The Heirloom Garden by Viola Shipman


594-02-HTP-Spring-Reads-Blog-Tour-2020-----900x337Viola Shipman has once again shown us all how to overcome diversity, to accept and to understand that kindness and love can heal all types of wounds.

Iris Maynard lost her husband during WWII and her only child, a young daughter a little while later.  Unable to bear the heartbreak she felt, she poured herself into her gardens, as an homage to both her husband and daughter, and years later to all those who were dear to her and had died.

As the years progressed, Iris, who became a botanist later in life due to her love of flowers, began to recede from life.  Her gardens were her only friends and families.  She decided to shut herself off from people by building an enormous fence around her property which consisted of her house, as well as her mother’s house which also had a fence so her renters would be unable to see her.  She was slowly able, due to teOIPchnology, basically become a hermit, happily tending her gardens and buying all she needed from her computer and having it delivered.  She would never have to let another person into her life again.

Enter Abby, her husband Cory and their daughter Lily who rent Iris’ mother’s old house on the other side of the fence.  Cory, who has just returned from the Iraq War has had an extremely difficult time adjusting to life again after seeing so much death.  Refusing to seek help or medication his days revolve around drinking, sleeping and trying to remember to tend to his young daughter Lily.  Abby, feeling the walls close in around her family and trying extremely hard to keep them together moved her family so they could hopefully have a fresh start. And Lily, just about the same age as Iris’ daughter Mary, is a bundle of curious love.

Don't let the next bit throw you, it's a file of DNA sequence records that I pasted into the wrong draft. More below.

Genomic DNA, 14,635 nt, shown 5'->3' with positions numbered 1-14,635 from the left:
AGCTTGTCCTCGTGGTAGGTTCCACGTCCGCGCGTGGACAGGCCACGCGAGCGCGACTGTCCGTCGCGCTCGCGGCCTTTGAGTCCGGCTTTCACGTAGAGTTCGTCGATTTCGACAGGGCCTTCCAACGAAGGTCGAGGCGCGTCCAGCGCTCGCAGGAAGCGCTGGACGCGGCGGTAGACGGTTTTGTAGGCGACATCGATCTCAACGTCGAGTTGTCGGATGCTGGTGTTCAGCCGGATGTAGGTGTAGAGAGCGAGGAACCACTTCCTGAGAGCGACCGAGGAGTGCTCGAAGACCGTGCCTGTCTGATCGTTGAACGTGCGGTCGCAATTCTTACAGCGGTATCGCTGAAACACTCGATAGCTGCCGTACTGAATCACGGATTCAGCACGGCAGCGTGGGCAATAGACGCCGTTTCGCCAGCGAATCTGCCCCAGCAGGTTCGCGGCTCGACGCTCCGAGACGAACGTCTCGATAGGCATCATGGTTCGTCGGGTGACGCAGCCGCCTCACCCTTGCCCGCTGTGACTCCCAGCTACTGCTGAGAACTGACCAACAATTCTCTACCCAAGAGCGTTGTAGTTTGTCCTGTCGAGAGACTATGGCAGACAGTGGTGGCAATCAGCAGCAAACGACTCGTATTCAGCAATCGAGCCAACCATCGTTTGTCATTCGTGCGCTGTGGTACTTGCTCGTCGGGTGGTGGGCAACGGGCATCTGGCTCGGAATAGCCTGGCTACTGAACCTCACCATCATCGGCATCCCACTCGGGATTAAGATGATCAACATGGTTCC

What they all soon discover is sometimes everyone needs a bit of a push and encouragement, remembering that everybody grieves in different ways.  That sometimes a little help can go a very long way. And we all have something to teach each other. As Iris teaches about flowers and love and coping with loss, Cory teaches Iris to take baby steps into entering a world she abandoned many years ago.

The story, with glorious floral prose describing the different flowers from each season tells not only their own story, but the stories of each character. And as the healing begins and continues, fences start to come down and are replaced by friendship and love.

What a heartwarming story on the lessons of the sadness of death, the struggle to become whole again and the illumination of a new life if you’ll only take the chance.

Viola Shipman Flower-Themed photo

Viola Shipman is the pen name for Wade Rouse, a popular, award-winning memoirist. Rouse chose his grandmother’s name, Viola Shipman, to honor the woman whose heirlooms and family stories inspire his writing. Rouse is the author of The Summer Cottage, as well as The Charm Bracelet and The Hope Chest which have been translated into more than a dozen languages and become international bestsellers. He lives in Saugatuck, Michigan and Palm Springs, California, and has written for People, Coastal Living, Good Housekeeping, and Taste of Home, along with other publications, and is a contributor to All Things Considered.


Author Website:

TWITTER: @viola_shipman

FB: @authorviolashipman

Insta: @viola_shipman


Thank you so much to #NetGalley #Harlequin(JustineSha) #The HeirloomGarden #ViolaShipman for the advanced copy. You can buy the book now with the following links:




Barnes & Noble








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